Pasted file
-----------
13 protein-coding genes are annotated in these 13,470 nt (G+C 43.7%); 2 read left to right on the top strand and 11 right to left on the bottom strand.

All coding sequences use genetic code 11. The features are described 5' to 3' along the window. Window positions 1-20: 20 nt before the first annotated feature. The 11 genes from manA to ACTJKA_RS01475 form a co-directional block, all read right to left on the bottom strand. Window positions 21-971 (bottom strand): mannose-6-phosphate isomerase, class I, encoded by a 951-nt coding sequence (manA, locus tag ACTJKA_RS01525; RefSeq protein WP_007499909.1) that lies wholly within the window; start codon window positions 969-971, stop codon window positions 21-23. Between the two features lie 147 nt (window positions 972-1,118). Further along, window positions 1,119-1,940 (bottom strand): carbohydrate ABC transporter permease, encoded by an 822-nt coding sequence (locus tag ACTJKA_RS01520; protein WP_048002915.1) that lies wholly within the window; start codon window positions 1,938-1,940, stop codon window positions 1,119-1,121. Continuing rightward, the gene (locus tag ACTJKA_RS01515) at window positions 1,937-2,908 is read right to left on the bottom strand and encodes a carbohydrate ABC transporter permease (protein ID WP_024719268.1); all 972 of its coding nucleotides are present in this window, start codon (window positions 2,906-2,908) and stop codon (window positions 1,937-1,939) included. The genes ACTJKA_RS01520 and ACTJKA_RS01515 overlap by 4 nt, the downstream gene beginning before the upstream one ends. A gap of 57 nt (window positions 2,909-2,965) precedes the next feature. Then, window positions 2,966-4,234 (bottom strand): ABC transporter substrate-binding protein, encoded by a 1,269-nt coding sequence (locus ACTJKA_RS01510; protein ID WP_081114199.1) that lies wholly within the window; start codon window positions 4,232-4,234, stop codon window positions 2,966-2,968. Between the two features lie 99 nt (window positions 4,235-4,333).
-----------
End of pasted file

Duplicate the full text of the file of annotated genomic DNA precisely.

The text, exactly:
13 protein-coding genes are annotated in these 13,470 nt (G+C 43.7%); 2 read left to right on the top strand and 11 right to left on the bottom strand.

All coding sequences use genetic code 11. The features are described 5' to 3' along the window. Window positions 1-20: 20 nt before the first annotated feature. The 11 genes from manA to ACTJKA_RS01475 form a co-directional block, all read right to left on the bottom strand. Window positions 21-971 (bottom strand): mannose-6-phosphate isomerase, class I, encoded by a 951-nt coding sequence (manA, locus tag ACTJKA_RS01525; RefSeq protein WP_007499909.1) that lies wholly within the window; start codon window positions 969-971, stop codon window positions 21-23. Between the two features lie 147 nt (window positions 972-1,118). Further along, window positions 1,119-1,940 (bottom strand): carbohydrate ABC transporter permease, encoded by an 822-nt coding sequence (locus tag ACTJKA_RS01520; protein WP_048002915.1) that lies wholly within the window; start codon window positions 1,938-1,940, stop codon window positions 1,119-1,121. Continuing rightward, the gene (locus tag ACTJKA_RS01515) at window positions 1,937-2,908 is read right to left on the bottom strand and encodes a carbohydrate ABC transporter permease (protein ID WP_024719268.1); all 972 of its coding nucleotides are present in this window, start codon (window positions 2,906-2,908) and stop codon (window positions 1,937-1,939) included. The genes ACTJKA_RS01520 and ACTJKA_RS01515 overlap by 4 nt, the downstream gene beginning before the upstream one ends. A gap of 57 nt (window positions 2,909-2,965) precedes the next feature. Then, window positions 2,966-4,234 (bottom strand): ABC transporter substrate-binding protein, encoded by a 1,269-nt coding sequence (locus ACTJKA_RS01510; protein ID WP_081114199.1) that lies wholly within the window; start codon window positions 4,232-4,234, stop codon window positions 2,966-2,968. Between the two features lie 99 nt (window positions 4,235-4,333).